Blog Directory CineVerse: When is a movie like a poem? When it's titled "Poetry"

When is a movie like a poem? When it's titled "Poetry"

Thursday, September 5, 2013

The group consensus at CineVerse last evening was that Poetry, the South Korean film by Lee Chang-dong, was a deeply insightful, moving film. Here are some of the thoughts generated by our group discussion on this movie:

HOW DOES POETRY STAND OUT AS A FILM THAT’S DIFFERENT, RARE AND MEMORABLE?
·       It has the ingredients for a clich├ęd Lifetime Channel type movie of the week—older woman coping with Alzheimer’s and her grandson’s crime—yet it doesn’t fall into any of the overwrought dramatic trappings of such a formula.
·       In fact, the realization that Mija has dementia isn’t given some big, dramatic, plot twist-like reveal, nor is the crime imbued with any formulaic elements of intrigue or mystery-solving or given any major repercussions.
·       Despite its heavy thematic elements, character sufferings and dark subject matter, this is a life-affirming film that showcases much visual and aural beauty. We’re shown the sweet and the bitter of life here.
·       It’s a foreign film rarity in that it’s a South Korean export (how many movies from that country have Americans seen?) that depicts a very different culture and society than we’re used to, one that appears heavily patriarchal, misogynistic and chauvinistic.
·       There is no proper film score; instead, there is a carefully accentuated sound design that makes us pay attention to the ambient aural universe this character inhabits.
·       How often do you see scenes of senior citizens in intimate relations?

HOW IS THIS FILM A POSSIBLE CRITIQUE OF SOUTH KOREAN SOCIETY AS MALE-DOMINATED, FEMALE-SUBMISSIVE? CAN YOU PROVIDE EXAMPLES OF THIS THEORY?
·       Consider how Mija is an overworked caregiver of males: first, her grandson, who has a spoiled, entitled attitude, must be bailed out for his crime; and the disabled older man she tends to, whom she offers herself sexually.
·       The 800-pound elephant in the room, of course, is the dead female student, who was sexually abused by a group of teenage boys before she commits suicide.
·       Mija is the sole woman among a group of fathers who gather together and make the decisions they feel are best for the group.
·       She is also badgered by the male reporter and turned off by the inappropriate sexual joking of the poetry writing male cop.

WHAT ARE SOME OF THE ESSENTIAL THEMES AT WORK IN POETRY?
·       Lack of communication.
·       The challenge to find beauty and truth in an ugly, cruel world, and the fact that it may not be so difficult after all, considering how we’re surrounded by beauty in nature as well as the inner beauty we’re capable of.
·       The word “poetry” is synonymous in this context to the search for truth and beauty, to closely examining and appreciating life, as Mija’s poetry teacher encourages.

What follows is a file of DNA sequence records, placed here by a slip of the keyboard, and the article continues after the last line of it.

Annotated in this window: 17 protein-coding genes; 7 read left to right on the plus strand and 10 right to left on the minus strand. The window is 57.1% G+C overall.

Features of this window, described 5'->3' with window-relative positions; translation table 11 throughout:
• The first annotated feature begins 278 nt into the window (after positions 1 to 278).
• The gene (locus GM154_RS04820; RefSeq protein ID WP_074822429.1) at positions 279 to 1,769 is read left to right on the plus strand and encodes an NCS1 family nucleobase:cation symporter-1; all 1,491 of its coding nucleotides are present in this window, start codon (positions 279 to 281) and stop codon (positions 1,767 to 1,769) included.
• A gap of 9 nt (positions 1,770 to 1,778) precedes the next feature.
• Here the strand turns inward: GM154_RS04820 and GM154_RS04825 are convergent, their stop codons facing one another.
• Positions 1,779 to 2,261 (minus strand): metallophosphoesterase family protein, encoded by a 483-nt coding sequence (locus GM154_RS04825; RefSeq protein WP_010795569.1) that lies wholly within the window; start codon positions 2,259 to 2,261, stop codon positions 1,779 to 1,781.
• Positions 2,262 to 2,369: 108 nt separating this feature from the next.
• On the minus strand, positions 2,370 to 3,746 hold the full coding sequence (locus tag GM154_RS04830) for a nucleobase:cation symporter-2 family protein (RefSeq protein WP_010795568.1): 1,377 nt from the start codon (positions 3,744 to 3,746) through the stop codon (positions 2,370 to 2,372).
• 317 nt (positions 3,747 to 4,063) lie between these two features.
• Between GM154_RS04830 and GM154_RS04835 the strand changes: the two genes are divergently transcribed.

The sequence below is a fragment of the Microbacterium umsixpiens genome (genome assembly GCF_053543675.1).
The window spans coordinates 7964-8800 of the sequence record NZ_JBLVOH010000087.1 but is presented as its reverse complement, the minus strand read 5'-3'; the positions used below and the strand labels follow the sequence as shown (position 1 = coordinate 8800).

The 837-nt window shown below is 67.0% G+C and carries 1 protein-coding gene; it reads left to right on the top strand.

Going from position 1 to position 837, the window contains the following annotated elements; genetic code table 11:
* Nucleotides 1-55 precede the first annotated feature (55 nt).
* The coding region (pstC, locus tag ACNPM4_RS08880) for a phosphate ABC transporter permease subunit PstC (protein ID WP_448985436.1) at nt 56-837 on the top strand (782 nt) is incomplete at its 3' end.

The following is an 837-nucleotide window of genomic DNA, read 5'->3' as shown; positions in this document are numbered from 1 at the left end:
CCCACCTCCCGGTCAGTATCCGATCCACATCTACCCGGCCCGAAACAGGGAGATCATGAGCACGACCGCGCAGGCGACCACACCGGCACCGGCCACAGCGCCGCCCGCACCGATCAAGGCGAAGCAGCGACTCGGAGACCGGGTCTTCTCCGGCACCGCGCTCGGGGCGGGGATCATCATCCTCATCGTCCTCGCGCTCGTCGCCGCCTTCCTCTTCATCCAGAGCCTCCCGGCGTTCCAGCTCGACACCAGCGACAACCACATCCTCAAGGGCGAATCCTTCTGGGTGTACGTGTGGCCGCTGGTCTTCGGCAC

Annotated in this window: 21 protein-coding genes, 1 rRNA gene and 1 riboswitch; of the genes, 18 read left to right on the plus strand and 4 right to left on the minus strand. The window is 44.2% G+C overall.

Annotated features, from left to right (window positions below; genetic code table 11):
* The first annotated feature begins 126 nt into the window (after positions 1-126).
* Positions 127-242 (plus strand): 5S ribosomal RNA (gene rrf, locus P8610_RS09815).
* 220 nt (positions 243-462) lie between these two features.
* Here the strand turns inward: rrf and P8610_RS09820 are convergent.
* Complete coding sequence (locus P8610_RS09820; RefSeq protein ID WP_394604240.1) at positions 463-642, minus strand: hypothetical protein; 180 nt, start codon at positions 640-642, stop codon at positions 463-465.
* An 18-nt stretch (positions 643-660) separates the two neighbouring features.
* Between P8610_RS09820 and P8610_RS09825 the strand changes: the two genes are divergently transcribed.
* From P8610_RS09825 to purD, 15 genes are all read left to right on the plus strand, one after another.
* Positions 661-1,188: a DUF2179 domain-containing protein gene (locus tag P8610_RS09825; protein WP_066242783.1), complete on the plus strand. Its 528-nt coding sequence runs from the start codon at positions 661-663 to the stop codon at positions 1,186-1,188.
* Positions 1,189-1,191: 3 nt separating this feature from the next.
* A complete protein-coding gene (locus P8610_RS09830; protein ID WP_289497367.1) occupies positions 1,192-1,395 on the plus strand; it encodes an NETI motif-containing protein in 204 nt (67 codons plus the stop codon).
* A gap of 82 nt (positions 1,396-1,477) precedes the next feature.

o   Yet, human beings are increasingly abandoning these rewarding pursuits and asking fewer questions about life.
o   Thus, the film posits: Is poetry (the search for truth and beauty) relevant in the 21st century? Is the art of poetry (staying curious and inquisitive about life) dead?
o   This is possibly why Mija chooses to gratify the sexual urges of the old man she cares for: to truly empathize with and appreciate the suffering that the raped girl had to endure, Mija chooses to acquiesce to this man and study the situation, to really look at things, as her teacher had suggested.
o   Also, her ability to write poetry improves as the movie progresses, suggesting that she has, by the end of the film, achieved the ability to see things for their real beauty and truth.
o   Consider how she wasn’t able to see how the flowers in the doctor’s office were fake early on in the film; she couldn’t see the real beauty or truth in things until later.
·       Life is a dichotomy of bitter and sweet, ugly and beautiful, hard and soft, and the two opposites can quickly follow each other and alternate back and forth when you least expect it.
o   Director Lee Chang-dong said in an interview that “…life itself is beautiful but it’s also ugly, life is bright but it is also dark, there’s a lot of heaviness but also a lot of lightness. I wanted to have these different feelings together in one moment. An example is after a poem has been read, the next scene might be where something unpleasant occurs. I wanted to show that in real life, our lives have many different, complex elements.”

OTHER FILMS BY DIRECTOR LEE CHANG-DONG
·       Green Fish
·       Oasis
·       Secret Sunshine

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